Economics & Trade Policy Global Global Policy Studies & International Security

Trade Wars and Trump: Why the U.S. Might Rejoin the TPP

Thursday morning, President Donald Trump announced that he had directed his economic adviser Larry Kudlow and U.S. Trade Representative Robert Lighthizer to look into rejoining the Trans-Pacific Partnership (TPP). To remind readers, the TPP was the subject of bipartisan scrutiny during the 2016 election cycle – every major candidate denounced the deal. President Trump withdrew the U.S. from the TPP within days of assuming office, a decision that was praised by certain American industries.

Rejoining the TPP is a major policy reversal, and the big question is: why now?

Trump’s policy flip-flop is, first and foremost, the result of a looming trade war with China. New tariffs on over 120 U.S. goods, many of which are food products like pork, fruit, and wine, pose a tremendous threat to American agriculture. Farmers and ranchers will suffer heavy losses, and consequently, the average American will see these tariffs in the form of higher bacon prices at their local grocery store.

The TPP will protect our agricultural industry from Chinese tariffs. Past estimates stipulated that the TPP would add an additional $4.4 billion to net farm income annually. Tariff reductions will increase trade of U.S. food goods, and international marketing opportunities are purported to create over 40,000 new jobs. In short, the TPP will protect and grow American agriculture in a critical time.

In addition to reassuring farmers, rejoining the TPP also reassures critics of Trump’s trade policy. In the last few months, Trump’s seemingly erratic economic decision-making has garnered criticism from both sides of the aisle. The idea of rejoining the TPP in the eleventh hour is being praised by those wary of repercussions to Trump’s imposition of a 25% tariff on steel imports and a 10% tariff on aluminum imports.

Aside from the immediate concerns that provoked this policy reversal, (i.e. shielding the U.S. economy from a trade war and the Trump Administration attempting to compensate for potentially disastrous fiscal policy), rejoining the TPP allows the U.S. to reap the original benefits that the deal offered. It brings the U.S. back into the picture of Asian economic integration, decreases regional dependency on China, and grows the American economy. In my last article, The TPP Precedent and the RCEP Reality, I broke down the original objectives of the TPP:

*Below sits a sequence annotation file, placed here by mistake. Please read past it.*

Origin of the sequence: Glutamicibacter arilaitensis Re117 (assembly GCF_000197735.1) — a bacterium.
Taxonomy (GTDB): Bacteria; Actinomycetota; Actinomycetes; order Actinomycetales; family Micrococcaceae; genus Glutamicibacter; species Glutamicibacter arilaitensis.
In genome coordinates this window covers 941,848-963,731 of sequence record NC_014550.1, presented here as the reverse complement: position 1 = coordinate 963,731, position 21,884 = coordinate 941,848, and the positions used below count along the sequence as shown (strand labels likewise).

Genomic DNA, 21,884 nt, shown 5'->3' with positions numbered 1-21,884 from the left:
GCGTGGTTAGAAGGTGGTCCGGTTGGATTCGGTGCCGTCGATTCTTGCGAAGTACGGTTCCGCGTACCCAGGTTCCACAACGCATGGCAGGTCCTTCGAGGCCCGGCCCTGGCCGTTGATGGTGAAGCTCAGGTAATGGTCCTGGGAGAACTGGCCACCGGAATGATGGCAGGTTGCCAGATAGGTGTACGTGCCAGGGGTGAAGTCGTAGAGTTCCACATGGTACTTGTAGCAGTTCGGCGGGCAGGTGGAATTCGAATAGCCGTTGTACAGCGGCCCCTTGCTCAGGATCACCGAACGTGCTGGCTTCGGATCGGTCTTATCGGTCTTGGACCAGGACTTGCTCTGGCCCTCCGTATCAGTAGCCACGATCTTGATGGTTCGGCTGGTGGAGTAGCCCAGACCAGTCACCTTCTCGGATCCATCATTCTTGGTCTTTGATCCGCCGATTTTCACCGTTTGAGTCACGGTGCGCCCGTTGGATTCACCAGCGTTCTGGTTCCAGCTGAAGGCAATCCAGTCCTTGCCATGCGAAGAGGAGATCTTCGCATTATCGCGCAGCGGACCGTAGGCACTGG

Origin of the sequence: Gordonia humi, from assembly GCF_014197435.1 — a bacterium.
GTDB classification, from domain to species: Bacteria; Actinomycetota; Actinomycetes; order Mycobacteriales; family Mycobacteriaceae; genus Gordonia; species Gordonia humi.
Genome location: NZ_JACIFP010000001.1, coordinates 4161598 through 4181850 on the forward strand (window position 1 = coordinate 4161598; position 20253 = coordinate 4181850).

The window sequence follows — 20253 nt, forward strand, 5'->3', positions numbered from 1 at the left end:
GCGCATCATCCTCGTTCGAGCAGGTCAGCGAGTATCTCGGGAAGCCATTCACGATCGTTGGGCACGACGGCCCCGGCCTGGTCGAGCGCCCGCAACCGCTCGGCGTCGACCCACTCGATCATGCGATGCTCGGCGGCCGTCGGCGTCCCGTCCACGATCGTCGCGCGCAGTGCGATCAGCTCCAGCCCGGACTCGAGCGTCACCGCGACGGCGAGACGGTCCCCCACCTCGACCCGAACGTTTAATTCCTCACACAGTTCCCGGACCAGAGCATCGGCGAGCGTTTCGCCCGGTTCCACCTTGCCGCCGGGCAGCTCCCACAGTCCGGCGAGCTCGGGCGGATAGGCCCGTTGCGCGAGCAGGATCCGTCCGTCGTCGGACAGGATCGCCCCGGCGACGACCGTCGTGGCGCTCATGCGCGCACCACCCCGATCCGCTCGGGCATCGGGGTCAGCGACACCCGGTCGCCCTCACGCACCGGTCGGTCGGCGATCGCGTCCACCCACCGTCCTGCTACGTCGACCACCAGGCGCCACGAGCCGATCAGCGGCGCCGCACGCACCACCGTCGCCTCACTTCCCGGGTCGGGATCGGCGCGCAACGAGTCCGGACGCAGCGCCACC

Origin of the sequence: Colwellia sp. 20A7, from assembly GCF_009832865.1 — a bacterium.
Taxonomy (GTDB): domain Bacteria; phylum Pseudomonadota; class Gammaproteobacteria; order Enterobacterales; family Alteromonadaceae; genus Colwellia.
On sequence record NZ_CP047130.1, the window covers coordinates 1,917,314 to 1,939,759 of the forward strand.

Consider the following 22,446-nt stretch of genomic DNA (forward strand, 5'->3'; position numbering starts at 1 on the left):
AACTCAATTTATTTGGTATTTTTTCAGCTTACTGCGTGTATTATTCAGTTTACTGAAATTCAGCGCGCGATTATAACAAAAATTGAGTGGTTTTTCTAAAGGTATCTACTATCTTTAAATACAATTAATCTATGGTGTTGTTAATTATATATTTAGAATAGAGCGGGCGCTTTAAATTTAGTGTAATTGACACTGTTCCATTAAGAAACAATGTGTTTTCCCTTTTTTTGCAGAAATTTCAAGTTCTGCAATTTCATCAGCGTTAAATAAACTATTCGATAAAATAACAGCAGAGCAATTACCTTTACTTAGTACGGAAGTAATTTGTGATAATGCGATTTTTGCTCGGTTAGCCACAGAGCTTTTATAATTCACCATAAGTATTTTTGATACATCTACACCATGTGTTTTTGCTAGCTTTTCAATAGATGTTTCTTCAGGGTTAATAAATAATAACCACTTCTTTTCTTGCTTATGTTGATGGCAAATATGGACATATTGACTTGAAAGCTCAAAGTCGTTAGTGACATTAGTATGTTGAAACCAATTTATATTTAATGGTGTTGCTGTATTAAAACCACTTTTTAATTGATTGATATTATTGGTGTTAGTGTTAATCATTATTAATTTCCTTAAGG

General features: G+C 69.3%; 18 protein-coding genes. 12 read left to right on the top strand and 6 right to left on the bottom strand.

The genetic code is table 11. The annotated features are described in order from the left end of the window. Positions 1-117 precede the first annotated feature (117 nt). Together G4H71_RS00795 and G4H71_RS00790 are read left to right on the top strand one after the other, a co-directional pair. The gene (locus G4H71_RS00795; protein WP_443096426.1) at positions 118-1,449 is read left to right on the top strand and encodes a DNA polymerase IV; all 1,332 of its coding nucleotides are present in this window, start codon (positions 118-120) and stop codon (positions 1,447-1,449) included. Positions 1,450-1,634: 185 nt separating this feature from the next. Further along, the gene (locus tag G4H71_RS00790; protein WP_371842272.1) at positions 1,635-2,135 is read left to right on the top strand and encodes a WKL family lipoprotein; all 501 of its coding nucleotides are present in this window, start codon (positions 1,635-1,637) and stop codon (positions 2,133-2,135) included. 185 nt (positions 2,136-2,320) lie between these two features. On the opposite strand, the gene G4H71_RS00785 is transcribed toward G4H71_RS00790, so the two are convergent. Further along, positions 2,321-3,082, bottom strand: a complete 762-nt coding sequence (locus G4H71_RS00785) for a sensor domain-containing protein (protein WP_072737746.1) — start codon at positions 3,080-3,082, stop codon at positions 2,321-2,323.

1. Reduce and remove tariffs over 30 years
  2. Enforce reforms for state-owned enterprises (SOEs)
  3. Increase connectivity and data sharing between partied states
  4. Enhance opportunities for service industries in developing nations
  5. Enforce high labor and environmental standards for all partied states

The TPP imposes higher standards for government-controlled industries, intellectual property, labor, and the environment in all partied states, and it sets an international precedent for engaging in these reforms. If we can hold nations like Vietnam and Malaysia to these standards, perhaps the world will hold China to a higher standard as well. Additionally, the deal helps bolster the U.S.’s vital strategic position as a regional leader in the Asia Pacific.

If the U.S. does choose to rejoin, what would re-entry look like?

It is unclear how willing other states would be to renegotiate if the U.S. decides to re-enter. In the last year, the remaining 11 states have engaged in near-fatal renegotiations, but were able to resurrect the deal as the Comprehensive and Progressive Agreement for Trans-Pacific Partnership (CPTPP). The new name comes with some revisions. With the U.S. no longer at the table, other partied states chose to suspend some provisions that were U.S. priorities – namely, provisions on intellectual property. These provisions were only suspended, not revoked.

Some say that our seat is still open if we want it. Even with these suspensions, the ‘weakened’ IP regulations stipulated in the CPTPP are still the most stringent in the world. Even more impressively, the most transformative sections of the deal – SOE reform, information-sharing requirements, e-commerce and digital protections – were left wholly untouched.

Ultimately, there is a possibility that if the U.S. decides to re-enter the deal, we will have to sign on to the CPTPP as is. However, I think it is worth noting that we chose to walk away from the table. If we choose to sit back down, we might have to play with the hand we’re dealt. But it’s definitely still a winning hand.

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